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Blueprint for Justice for All: All Hands on Deck

Todd Belcore, an Equal Justice Works Fellow at the Sargent Shriver Center on Poverty Law, shares ideas on how to address America’s justice gap.

Ed. Note: Champions of Change is a weekly initiative to highlight Americans who are making an impact in their communities and helping our country rise to meet the many challenges of the 21st century.

Todd Belcore

On Thursday, October 13, 2011, I had the tremendous honor and privilege of being recognized as a “Champion of Change” and served on a panel alongside advocates who have devoted their lives to serving the underserved in our country. During the panel law students from across the nation posed well informed questions regarding America’s justice gap. Although each question demanded its own response, one of the themes that emerged is that we need all hands on deck if America is going to fulfill her promise of justice for all. A starting point for that ‘all hands on deck’ blueprint is below.

Remove Barriers that Force our Legal Aid Attorneys to Work Inefficiently:
Legal services organizations that receive funding from the Legal Services Corporation are restricted from bringing class-actions or using their expertise to influence legislators to vote for policies that help our communities (lobbying). Those two tools are the only way to create the systemic change that our communities need. Without them, legal aid attorneys are forced to represent one client at a time. Not only is that an inefficient use of resources, it does not produce the larger scale changes that justice warrants and our communities need. If Congress amends the LSC appropriations rider from 1996, these restrictions can be removed at no cost and our communities will immediately have greater access to justice.

Create the Expectation for Law Students to Learn by Doing:
Every law school should require their students to participate in one of the school’s clinics, practicum options or externships so that students can help meet unmet legal needs while honing their legal skills. On the extra-curricular level, schools should require a minimum of 30 hours of public service (10 hours a year) so that students can get more insight into the struggles that our communities endure and, hopefully, cultivate an ethic of service that will stay with them throughout their legal career.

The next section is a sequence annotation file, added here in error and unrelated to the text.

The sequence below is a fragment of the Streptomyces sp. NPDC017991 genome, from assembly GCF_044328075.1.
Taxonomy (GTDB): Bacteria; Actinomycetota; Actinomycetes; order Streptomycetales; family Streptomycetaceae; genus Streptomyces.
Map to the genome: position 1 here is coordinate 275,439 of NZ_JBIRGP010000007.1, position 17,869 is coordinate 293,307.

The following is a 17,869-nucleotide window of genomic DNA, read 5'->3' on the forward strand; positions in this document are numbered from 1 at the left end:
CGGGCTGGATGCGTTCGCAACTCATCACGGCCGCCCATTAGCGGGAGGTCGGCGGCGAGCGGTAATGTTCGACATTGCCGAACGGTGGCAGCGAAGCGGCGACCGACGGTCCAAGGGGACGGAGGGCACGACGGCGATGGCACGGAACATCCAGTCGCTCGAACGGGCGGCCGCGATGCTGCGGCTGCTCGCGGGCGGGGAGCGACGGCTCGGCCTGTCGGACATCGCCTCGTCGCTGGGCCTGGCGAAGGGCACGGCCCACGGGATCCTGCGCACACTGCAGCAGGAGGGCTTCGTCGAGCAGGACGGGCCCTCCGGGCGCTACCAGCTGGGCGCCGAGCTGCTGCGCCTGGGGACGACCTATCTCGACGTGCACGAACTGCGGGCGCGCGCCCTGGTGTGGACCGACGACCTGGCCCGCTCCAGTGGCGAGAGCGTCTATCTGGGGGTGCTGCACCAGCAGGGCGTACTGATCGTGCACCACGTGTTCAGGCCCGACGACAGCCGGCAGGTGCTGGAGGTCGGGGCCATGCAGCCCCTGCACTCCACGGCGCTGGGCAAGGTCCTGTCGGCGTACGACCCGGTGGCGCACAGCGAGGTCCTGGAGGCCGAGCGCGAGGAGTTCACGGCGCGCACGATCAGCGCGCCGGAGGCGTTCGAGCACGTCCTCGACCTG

Do Not Wait to Graduate to Advocate:
Law students: the legal community and our communities need your time, your enthusiasm, your compassion, and your research, writing and communication skills to help close this justice gap. You don’t have to wait until you graduate to be of service to our communities. Even now, you can organize service trips, provide know-your-rights workshops, protect and strengthen our democracy via voter registration and protection efforts, or reach out to legal service or volunteer organizations to see what you can do to help. If there is no organization that is doing the work you feel needs to be done: create one. For example, a friend of mine and I didn’t think there was enough exposure bring brought to the struggles of our community via film so next year we will have a film festival aimed at remedying that.

All Hands on Deck:
Right now, as you read this, advocates like the ones on October 13, 2011, are in the trenches fighting the injustice that infests our communities. We can’t win this fight without you, each of you: Congress, the ABA, Federal and State governments, private attorneys, law schools and law students. We need you. Our communities need you.  Join us.

Todd Belcore is an Equal Justice Works Fellow (sponsored by Greenberg Traurig) at the Sargent Shriver Center on Poverty Law, focusing on litigating, organizing, educating, and crafting legislation to ensure that individuals with criminal records are not unjustly denied employment or occupational licenses.